Friday, February 15, 2008
[the Merneptah Stele]
Does archaeology support the Torah or contradict it?
The answer is: Yes, it may do both.
Archaeology is not similar to chemistry or physics. Archaeology does not involve the study of processes that reoccur today and which can be directly observed. Rather, by definition archaeology is “The systematic study of past human life and culture by the recovery and examination of remaining material evidence, such as graves, buildings, tools, and pottery.”
The number of artifacts retrieved limits archeology. Obviously the vast majority of tools, pottery and documents from the period of the Torah (4,000 BCE to 1,200 BCE) have been destroyed. Of those that still exist, very few have been excavated and fewer have been studied.
To gain some idea of the problem, consider something from my own area, New York State. According to Colonial New York by Michael Kammen page 8 “Archeologists have not been able to locate or identify any of the particular Mahican or Wappinger villages mentioned in written accounts.” Similarly, in Virginia, only after a century of searching were archeologists able to locate James Fort, Virginia, whose existence and almost exact location were know from 17th century written records.
Based upon this, it surely seems foolish to assume that because archaeologists have not found something mentioned in the Torah, this refutes the Torah. Generally this is the argument used from archeology against the Torah – because Egyptian records don’t mention the Exodus, for example, therefore it did not happen. Egyptian records from that period also do not mention the Thera eruption, however we know that it did happen.
Absence of evidence, particularly in archeology, is not evidence of absence.
In addition to that, evidence which does exist can be interpreted in different ways by different experts – as in clear in Israeli archeology today.
I think that archeology is comparable to finding a painting which has been shredded, recovering about 1% of the pieces and then, based on that, attempting to guess what the original picture was of. Different people may see different things and the bottom line is, based on archeology, we just don’t know very much with any certainty.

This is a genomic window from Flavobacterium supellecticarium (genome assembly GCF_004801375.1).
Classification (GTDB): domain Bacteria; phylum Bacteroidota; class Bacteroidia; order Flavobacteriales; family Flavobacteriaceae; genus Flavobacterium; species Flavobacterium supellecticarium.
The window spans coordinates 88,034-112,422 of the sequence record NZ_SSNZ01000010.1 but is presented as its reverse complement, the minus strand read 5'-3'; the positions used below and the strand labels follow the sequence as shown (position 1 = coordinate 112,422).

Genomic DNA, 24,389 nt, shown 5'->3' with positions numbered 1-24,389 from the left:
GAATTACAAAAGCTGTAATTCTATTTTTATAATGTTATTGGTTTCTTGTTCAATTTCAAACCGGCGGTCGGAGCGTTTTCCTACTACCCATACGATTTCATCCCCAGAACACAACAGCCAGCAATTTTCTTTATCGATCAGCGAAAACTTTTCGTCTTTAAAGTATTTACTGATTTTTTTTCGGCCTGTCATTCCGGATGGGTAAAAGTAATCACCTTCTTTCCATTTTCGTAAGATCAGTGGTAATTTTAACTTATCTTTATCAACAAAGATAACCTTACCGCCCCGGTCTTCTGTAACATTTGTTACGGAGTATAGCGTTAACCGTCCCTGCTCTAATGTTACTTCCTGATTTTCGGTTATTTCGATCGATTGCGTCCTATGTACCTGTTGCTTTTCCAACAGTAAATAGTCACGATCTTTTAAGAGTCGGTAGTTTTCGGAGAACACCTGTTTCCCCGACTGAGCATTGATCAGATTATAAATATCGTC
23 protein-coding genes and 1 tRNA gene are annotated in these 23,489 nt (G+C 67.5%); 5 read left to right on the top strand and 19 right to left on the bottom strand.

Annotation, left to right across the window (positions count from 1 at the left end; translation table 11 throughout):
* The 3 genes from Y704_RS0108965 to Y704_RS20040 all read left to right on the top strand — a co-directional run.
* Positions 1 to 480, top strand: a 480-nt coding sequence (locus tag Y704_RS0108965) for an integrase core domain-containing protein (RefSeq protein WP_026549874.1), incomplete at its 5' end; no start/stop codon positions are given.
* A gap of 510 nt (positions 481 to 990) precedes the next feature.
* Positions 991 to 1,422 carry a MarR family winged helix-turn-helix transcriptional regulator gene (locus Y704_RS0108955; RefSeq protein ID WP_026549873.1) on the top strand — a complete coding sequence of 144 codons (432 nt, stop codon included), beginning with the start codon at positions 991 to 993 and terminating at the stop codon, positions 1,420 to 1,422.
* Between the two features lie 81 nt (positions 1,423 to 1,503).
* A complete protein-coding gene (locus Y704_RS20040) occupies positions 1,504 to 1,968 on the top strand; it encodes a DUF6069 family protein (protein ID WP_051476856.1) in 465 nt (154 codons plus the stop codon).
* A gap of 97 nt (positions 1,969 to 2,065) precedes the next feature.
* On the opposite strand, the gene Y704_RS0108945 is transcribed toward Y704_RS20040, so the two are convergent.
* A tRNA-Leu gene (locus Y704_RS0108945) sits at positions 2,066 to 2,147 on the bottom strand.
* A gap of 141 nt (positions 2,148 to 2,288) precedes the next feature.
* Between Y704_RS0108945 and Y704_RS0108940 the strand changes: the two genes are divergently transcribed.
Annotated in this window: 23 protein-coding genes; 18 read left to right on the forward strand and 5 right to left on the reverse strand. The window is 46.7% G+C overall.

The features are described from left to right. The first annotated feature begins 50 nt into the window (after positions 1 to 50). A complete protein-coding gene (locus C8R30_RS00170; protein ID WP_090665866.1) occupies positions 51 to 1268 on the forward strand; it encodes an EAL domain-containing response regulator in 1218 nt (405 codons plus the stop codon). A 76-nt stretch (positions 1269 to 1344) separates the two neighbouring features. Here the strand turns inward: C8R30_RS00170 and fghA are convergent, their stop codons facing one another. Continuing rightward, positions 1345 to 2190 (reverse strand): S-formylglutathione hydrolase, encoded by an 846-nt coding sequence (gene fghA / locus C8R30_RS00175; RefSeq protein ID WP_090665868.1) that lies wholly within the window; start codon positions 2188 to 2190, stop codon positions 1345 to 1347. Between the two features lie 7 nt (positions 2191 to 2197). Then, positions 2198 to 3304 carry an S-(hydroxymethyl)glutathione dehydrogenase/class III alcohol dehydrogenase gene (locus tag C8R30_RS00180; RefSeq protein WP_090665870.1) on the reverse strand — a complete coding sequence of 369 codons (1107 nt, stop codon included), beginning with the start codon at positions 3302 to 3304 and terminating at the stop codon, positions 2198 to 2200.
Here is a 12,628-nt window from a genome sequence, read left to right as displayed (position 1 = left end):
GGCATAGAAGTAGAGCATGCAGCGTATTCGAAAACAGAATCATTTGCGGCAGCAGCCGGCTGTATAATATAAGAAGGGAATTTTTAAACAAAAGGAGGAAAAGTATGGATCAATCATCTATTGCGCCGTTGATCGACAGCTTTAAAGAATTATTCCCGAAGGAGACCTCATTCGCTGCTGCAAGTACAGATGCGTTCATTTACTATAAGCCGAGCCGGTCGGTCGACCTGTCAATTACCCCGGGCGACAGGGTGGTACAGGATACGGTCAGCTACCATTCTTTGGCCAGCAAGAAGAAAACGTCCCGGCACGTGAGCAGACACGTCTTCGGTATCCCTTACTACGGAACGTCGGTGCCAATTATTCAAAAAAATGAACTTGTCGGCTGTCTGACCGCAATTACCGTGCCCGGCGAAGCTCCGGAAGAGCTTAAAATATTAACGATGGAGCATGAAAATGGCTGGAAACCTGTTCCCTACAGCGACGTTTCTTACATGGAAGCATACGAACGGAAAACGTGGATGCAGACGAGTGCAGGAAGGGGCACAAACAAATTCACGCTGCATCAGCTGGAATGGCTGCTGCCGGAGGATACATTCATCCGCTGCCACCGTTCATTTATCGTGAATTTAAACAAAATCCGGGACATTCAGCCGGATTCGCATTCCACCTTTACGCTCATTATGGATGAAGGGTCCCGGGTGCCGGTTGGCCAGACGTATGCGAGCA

In general outlines, however, the Torah and archeology do agree.
The Torah states that man was created about 6,000 years ago. Archeology tells us that writing began about 6,000 years ago.
The Torah tells us that the Deluge destroyed all life on earth about 4,000 years ago. Archeology tells us that the Egyptian Old Kingdom and the Sumerian civilization ended about 4,000 years ago. (There are no other civilizations from that period whose writing has been deciphered.)
The Torah (Genesis 6:4) tells us that very powerful men lived before the Deluge. We find today the Egyptian pyramids, the Sphinx, Stonehenge and other remarkable monuments from that period.
The Book of Joshua tells of the invasion of Canaan by the Israelites about 3,300 years ago. Israel Finkelstein in “ The Bible Unearthed” page 119, reports that about that time villages began appearing in Palestine, which did not raise swine or possess idols. Also, the Palestinian cities of Hazor and Jericho were destroyed at about that time. From about this period an Egyptian inscription mentions the people of Israel in Palestine.
Posted by jewish philosopher at 1:30 PM